Las Vegas lands air travel trade show

The city’s visitor profile could grow considerably more diverse in coming years.

Air-travel trade show World Route Development Forum, or Routes, is coming to Las Vegas in October 2013, and will bring with it thousands of international executives and decision-makers who work for airlines, airports and industry suppliers. The purpose of the summit? To discuss new and existing air-traffic routes, including added service to Las Vegas.

“Routes is a very prestigious conference within the aviation world,” said Randall Walker, director of the Clark County Department of Aviation, which operates McCarran International Airport. “It gives us a great opportunity to spend time with a lot of airlines in one location and develop that first contact, which would be very difficult to do if we tried to fly around the world and meet individual carriers in their hometowns.”

McCarran executives worked with the Las Vegas Convention and Visitors Authority to draw Routes to Las Vegas. The authority’s board of directors on Tuesday approved $2.2 million in marketing funds to sponsor Routes, though agency executives said they expect to land $1 million in sponsorships to defray those costs. McCarran, Harrah’s Entertainment and British Airways have already signed on as forum underwriters.

It’ll be the first time since its 1995 launch that Routes happens on U.S. soil.

The lag in bringing the event to the United States has come mostly from tight global competition to host Routes, said Peter von Moltke, chief executive officer of UBM Aviation, the Illinois publishing and research company that owns the forum.

Plus, Las Vegas provided the first real opportunity to conduct the summit in this country, von Moltke said. Half a decade of participating in Routes events and seeing the results in new service from Virgin Atlantic, British Airways and AeroMexico convinced local officials to push for the meeting. At the same time, the forum’s organizers decided Las Vegas provided the best venue for a stateside meeting.

“We kind of chose each other,” von Moltke said. “Las Vegas has been attending forums for many years. They approached us, so we spent some time here. We decided there wouldn’t be a better host from a facilities perspective, from an attraction perspective and from a world-center-of-attention perspective. It was a natural.”

Cathy Tull, senior vice president of marketing for the authority, said the agency continues to see big growth potential in international markets. The success of British Airways’ direct flights from London Heathrow Airport to Las Vegas, plus Virgin Atlantic’s plans to launch service from Manchester, England, to Las Vegas in April, prove that focusing on international feeder markets could pay dividends for Las Vegas, Tull said. Holding Routes here will expose the market to a new global audience.

“The route planners we meet at conferences have either never been to Las Vegas or haven’t been here in the past 10 years,” Tull said. “Hosting the conference gives us the opportunity to showcase Las Vegas to people who make decisions about where planes fly. We think it will help us increase our international air capacity.”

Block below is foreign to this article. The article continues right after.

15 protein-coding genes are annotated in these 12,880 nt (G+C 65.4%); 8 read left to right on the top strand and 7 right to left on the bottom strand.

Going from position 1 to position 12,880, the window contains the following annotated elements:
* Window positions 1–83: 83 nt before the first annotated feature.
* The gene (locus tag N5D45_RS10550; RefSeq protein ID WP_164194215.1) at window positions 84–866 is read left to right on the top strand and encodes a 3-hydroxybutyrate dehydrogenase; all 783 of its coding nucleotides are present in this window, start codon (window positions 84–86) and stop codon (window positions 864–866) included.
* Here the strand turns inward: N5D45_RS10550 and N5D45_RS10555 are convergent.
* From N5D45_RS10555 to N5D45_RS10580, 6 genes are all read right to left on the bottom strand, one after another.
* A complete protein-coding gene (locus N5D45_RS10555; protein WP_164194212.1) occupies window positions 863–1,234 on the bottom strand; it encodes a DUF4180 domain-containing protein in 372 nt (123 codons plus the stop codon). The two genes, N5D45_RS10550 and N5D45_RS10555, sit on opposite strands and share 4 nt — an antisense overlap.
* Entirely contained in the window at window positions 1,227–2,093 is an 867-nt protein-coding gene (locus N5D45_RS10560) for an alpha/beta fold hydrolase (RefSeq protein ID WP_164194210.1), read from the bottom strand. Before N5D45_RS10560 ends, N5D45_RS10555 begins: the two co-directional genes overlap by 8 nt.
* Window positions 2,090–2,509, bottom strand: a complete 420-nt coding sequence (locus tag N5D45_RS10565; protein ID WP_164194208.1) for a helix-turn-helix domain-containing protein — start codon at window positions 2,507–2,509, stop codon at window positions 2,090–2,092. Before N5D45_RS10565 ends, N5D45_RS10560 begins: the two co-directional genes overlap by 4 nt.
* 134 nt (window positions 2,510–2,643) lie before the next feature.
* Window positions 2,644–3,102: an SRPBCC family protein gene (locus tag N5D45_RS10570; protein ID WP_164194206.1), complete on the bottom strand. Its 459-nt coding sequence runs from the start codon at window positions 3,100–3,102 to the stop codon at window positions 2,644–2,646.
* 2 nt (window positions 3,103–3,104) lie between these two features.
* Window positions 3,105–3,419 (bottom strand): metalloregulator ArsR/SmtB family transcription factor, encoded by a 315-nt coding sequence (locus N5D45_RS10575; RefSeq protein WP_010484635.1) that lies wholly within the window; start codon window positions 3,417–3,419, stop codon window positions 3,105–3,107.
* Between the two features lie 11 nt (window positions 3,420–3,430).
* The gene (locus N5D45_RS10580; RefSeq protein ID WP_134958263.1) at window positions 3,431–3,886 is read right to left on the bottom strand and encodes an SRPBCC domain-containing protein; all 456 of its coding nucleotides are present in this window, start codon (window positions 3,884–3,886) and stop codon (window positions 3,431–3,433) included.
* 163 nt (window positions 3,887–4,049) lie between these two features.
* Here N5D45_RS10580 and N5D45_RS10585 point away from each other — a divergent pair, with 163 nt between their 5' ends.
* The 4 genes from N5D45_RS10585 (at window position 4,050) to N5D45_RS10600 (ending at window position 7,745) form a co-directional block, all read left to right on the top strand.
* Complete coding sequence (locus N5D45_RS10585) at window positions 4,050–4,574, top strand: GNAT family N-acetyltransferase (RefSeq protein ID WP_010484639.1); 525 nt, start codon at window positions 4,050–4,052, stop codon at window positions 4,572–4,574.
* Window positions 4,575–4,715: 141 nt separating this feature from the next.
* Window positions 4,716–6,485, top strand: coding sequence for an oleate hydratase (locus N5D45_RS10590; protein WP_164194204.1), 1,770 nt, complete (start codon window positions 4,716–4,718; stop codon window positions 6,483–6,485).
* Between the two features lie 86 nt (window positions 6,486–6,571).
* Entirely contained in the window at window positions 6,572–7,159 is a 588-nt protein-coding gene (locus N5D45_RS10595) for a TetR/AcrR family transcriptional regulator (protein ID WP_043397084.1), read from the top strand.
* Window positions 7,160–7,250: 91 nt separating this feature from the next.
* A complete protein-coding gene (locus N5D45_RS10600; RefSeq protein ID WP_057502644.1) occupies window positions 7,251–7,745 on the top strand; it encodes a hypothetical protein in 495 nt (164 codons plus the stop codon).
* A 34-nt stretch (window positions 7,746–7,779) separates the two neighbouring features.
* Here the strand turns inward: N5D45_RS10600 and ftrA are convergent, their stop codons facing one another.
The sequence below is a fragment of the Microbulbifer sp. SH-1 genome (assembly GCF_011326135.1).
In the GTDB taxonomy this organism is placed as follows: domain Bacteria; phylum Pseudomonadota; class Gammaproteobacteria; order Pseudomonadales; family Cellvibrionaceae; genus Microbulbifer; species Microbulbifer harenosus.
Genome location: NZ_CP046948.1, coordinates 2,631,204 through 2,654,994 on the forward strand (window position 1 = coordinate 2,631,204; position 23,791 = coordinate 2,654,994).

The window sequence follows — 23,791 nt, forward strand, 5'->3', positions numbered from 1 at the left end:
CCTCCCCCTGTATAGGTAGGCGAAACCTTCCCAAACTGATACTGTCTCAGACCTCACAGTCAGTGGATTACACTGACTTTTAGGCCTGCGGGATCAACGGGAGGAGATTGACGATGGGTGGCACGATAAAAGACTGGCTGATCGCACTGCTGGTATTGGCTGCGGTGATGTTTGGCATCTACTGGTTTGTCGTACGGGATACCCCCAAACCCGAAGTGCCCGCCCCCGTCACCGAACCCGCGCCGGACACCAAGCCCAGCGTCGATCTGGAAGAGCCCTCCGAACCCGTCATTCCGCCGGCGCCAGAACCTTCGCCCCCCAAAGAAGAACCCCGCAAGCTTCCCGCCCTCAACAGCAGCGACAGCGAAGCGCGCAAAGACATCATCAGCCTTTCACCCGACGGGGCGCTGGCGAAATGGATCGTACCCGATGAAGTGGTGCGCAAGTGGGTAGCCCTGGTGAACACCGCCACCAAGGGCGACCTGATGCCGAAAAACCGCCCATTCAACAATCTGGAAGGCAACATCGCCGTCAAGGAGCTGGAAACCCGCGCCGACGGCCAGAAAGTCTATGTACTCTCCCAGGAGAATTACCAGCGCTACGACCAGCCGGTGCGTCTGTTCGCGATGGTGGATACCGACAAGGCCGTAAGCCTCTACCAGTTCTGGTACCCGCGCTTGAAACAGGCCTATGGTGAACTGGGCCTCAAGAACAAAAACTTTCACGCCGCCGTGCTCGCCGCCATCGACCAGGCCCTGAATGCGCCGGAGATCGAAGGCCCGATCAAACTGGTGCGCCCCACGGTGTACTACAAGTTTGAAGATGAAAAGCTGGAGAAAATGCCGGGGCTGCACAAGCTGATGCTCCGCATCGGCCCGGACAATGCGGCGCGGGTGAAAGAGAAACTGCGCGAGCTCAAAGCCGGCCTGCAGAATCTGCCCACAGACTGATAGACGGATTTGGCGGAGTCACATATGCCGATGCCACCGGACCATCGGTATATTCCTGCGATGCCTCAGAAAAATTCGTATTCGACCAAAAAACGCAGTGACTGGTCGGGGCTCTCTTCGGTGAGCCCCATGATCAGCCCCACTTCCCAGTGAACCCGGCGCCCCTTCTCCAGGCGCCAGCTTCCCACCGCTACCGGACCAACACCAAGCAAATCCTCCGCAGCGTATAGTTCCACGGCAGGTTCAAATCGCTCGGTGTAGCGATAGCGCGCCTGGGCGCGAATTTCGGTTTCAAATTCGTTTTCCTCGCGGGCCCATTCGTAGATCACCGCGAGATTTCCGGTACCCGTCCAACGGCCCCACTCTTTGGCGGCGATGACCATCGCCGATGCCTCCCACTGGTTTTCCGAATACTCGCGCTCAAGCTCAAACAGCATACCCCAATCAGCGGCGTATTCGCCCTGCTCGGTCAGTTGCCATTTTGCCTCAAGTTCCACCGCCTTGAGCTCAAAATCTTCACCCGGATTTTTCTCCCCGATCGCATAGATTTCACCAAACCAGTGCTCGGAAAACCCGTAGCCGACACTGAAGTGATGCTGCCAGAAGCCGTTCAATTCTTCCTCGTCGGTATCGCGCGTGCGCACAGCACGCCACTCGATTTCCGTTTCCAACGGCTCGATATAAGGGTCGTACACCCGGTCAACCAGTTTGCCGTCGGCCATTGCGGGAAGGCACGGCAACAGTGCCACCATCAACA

Walker agreed that bringing airport and airline executives to Las Vegas to enjoy the city’s hospitality scene will reinforce statistics that show strong potential demand for air service to Southern Nevada. They’ll also have the opportunity to experience McCarran, which has scheduled a 2012 opening for six international gates in its under-construction Terminal 3.

Cities hosting Routes do report a marked increase in international travel following the forum.

After Dubai, United Arab Emirates, held the meeting in 2006, its scheduled international departures rose 9 percent in 2007, 6 percent in 2008 and 15 percent in 2009, the authority noted. Scheduled international departures from Stockholm jumped 16 percent following its hosting in 2007, and departures out of Kuala Lumpur in Malaysia spiked 12 percent after the 2008 Routes happened there.

Authority officials said bringing in just one new international route flying a 747 that’s 80 percent full twice a week would yield a nongaming economic impact of $36 million.

Authority officials also promised von Moltke that they would begin working immediately to make the 2013 meeting successful.

“When you come to do business with our organization, we don’t host it and hope they will come,” said board member and MGM Resorts International executive Charles Bowling. “From this point forward, we’re strategic partners with you . “

The authority is already co-sponsoring the upcoming forum, scheduled to begin Monday in Vancouver, British Columbia, and plans to sponsor the 2012 meeting in Abu Dhabi, United Arab Emirates.

Von Moltke said he hopes the local 2013 summit will be the largest show the group has ever held, with 3,000 attendees. The authority estimates a nongaming economic impact of $2.8 million during the forum’s three days in town.

“Las Vegas has excitement written underneath it, and when we announce (the Las Vegas forum) in Vancouver, there will be a big buzz, from airlines in particular and also from other airports that expect to connect to Las Vegas,” von Moltke said.

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